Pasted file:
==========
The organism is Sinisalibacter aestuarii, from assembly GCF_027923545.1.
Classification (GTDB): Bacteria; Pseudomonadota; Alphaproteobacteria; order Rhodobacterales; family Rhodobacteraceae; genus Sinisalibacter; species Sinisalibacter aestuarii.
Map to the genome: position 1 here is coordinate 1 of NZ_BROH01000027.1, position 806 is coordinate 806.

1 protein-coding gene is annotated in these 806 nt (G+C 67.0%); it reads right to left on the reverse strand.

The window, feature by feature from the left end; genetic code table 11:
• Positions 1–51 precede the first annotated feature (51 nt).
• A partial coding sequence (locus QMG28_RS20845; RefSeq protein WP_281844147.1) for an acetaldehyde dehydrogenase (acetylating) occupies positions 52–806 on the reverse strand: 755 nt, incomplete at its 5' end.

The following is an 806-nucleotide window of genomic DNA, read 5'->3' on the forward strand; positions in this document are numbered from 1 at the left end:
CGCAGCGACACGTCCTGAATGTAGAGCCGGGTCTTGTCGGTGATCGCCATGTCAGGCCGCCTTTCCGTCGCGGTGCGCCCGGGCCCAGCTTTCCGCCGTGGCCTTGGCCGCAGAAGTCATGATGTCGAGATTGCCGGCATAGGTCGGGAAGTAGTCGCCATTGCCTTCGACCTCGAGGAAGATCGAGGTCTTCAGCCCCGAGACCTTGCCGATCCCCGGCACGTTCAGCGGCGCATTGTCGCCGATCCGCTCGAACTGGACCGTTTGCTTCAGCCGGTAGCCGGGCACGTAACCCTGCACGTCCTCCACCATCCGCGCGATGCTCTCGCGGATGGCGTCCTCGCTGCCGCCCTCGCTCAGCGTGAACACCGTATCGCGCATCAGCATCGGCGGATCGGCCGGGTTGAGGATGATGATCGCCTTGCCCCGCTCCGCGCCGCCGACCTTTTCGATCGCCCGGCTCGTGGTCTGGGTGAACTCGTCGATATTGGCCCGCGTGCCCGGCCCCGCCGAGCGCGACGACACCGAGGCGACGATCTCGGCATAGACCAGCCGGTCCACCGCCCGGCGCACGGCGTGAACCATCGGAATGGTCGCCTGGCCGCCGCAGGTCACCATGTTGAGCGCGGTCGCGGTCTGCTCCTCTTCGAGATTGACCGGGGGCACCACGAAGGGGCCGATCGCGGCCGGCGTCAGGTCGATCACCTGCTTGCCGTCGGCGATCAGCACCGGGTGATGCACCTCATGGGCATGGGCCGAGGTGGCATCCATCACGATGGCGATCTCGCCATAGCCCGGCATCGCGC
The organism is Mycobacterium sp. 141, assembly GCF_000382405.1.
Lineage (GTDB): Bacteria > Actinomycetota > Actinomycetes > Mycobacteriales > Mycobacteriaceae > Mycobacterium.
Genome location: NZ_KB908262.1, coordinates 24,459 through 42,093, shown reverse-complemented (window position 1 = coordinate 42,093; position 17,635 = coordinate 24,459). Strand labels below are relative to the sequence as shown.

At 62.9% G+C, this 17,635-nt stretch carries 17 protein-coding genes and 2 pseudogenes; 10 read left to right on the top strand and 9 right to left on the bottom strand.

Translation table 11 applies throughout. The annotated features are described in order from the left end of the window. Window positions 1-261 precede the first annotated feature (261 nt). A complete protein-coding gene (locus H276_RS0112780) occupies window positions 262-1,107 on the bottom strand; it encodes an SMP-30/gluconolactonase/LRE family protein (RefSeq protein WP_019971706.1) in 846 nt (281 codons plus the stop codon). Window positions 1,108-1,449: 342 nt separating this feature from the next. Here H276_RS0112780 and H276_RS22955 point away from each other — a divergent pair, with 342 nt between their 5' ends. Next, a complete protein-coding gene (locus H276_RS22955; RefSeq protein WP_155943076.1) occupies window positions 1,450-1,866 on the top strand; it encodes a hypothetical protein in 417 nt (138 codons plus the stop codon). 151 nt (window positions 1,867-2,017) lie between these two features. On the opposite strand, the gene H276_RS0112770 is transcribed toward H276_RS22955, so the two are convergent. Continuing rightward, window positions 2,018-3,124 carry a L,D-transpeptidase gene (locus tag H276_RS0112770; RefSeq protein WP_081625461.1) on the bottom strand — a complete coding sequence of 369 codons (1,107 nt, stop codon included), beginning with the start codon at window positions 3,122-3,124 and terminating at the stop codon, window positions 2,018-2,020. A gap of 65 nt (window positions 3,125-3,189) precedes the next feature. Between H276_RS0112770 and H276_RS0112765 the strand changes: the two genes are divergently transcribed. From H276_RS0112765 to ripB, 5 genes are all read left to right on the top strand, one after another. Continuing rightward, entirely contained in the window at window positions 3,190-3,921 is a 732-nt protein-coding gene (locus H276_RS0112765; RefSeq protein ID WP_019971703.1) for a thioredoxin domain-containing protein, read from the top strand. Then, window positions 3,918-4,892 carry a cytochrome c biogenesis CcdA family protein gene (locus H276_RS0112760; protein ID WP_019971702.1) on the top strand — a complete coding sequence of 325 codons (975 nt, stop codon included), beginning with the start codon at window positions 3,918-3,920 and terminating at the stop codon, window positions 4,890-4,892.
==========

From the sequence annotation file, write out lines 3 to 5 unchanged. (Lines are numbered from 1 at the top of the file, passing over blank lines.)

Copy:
Map to the genome: position 1 here is coordinate 1 of NZ_BROH01000027.1, position 806 is coordinate 806.

1 protein-coding gene is annotated in these 806 nt (G+C 67.0%); it reads right to left on the reverse strand.

The window, feature by feature from the left end; genetic code table 11: